Several alternative ODT technologies are available, as can be seen in Table 1.

Table 1.

The Zydis freeze-dried oral solid dosage form typically dissolves in the mouth in under three seconds, which is significantly less than the other ODTs, and has a smooth mouthfeel. Only one of the three other methods outlined in Table 1 uses lyophilization, and tablets made this way typically take more than a minute to disperse. The other two technologies are both loosely compressed tablets, which take between 15 and 20 seconds to disperse.

Table 2 gives a list of examples of commercial products that are formulated using Zydis technology.

Table 2.

Most are relatively low doses of small molecule APIs, although doses up to 200mg have also been marketed and peptide and protein products have also been commercialized. They cover a wide gamut of therapeutic areas, with the majority in areas that benefit from the fast onset of action.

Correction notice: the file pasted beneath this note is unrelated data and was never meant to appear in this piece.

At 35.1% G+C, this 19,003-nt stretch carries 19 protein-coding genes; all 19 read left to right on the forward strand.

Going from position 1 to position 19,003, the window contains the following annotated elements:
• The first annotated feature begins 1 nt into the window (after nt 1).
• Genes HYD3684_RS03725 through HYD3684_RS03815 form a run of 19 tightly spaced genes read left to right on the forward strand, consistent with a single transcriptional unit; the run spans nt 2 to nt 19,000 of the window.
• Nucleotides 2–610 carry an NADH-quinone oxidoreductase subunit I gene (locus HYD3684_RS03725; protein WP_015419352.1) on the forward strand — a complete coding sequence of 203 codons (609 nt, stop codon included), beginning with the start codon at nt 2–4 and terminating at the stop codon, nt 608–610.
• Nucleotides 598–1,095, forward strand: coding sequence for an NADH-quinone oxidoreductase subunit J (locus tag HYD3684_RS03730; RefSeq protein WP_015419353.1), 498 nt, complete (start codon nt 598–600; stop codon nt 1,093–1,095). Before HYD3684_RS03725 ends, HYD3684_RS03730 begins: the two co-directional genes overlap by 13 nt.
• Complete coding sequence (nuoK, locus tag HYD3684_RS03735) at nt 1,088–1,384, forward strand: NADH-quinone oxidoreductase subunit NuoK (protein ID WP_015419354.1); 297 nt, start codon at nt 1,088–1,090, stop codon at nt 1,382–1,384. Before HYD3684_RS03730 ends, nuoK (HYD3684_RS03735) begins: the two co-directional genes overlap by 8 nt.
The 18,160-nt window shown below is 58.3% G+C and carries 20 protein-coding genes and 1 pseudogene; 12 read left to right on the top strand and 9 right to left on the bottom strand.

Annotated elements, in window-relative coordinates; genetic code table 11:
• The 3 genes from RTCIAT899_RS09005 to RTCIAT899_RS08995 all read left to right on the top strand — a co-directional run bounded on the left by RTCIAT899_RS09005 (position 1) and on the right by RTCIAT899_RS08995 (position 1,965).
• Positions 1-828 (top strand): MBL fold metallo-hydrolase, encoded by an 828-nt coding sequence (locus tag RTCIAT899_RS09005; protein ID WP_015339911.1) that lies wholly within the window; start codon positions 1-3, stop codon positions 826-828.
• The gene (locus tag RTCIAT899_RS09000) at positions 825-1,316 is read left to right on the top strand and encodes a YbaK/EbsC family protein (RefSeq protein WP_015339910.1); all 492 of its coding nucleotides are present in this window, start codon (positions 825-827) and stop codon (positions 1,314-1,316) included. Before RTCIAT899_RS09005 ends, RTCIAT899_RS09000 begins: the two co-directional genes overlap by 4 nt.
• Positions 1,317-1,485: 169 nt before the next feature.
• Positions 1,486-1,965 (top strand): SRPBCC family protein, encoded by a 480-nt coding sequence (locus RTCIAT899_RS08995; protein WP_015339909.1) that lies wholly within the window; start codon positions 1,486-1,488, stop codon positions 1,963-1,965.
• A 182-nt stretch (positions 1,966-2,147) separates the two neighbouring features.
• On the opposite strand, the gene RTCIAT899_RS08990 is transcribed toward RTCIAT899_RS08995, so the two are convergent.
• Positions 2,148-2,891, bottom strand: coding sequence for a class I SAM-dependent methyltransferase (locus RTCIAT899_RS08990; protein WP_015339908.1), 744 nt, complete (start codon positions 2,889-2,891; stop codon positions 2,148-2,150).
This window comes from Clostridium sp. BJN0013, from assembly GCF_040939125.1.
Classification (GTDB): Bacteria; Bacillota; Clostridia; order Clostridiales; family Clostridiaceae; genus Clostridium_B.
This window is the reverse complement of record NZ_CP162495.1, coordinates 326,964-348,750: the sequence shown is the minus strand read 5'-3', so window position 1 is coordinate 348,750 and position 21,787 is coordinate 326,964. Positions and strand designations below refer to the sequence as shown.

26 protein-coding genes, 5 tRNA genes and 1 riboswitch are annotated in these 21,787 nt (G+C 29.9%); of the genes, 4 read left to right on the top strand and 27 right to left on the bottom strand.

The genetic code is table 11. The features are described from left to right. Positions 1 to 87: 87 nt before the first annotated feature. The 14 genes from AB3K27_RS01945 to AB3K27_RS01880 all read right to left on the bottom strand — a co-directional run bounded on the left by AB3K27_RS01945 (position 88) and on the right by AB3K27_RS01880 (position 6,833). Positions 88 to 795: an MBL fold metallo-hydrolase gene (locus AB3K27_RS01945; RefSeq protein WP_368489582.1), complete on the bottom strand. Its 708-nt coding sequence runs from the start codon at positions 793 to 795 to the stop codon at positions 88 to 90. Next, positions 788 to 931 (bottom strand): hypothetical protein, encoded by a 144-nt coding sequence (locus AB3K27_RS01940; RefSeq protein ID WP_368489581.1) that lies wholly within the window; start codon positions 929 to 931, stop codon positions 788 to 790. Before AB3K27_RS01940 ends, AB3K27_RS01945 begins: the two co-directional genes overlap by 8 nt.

How are the ODTs made?

The basic framework of the Zydis ODT is provided by matrix and structure forming ingredients. The matrix typically comprises bovine or fish gelatin, although non-gelatin polysaccharide polymers can also be used. A structure former, usually mannitol – chosen for its high compatibility and its well-known documented properties - is also added. Additional excipients are frequently incorporated, as well as these include high-intensity sweeteners, such as aspartame, acesulfame K and sucralose, pH modifiers, flavors and colors. All of these are well established and widely accepted ingredients in pharmaceutical formulations.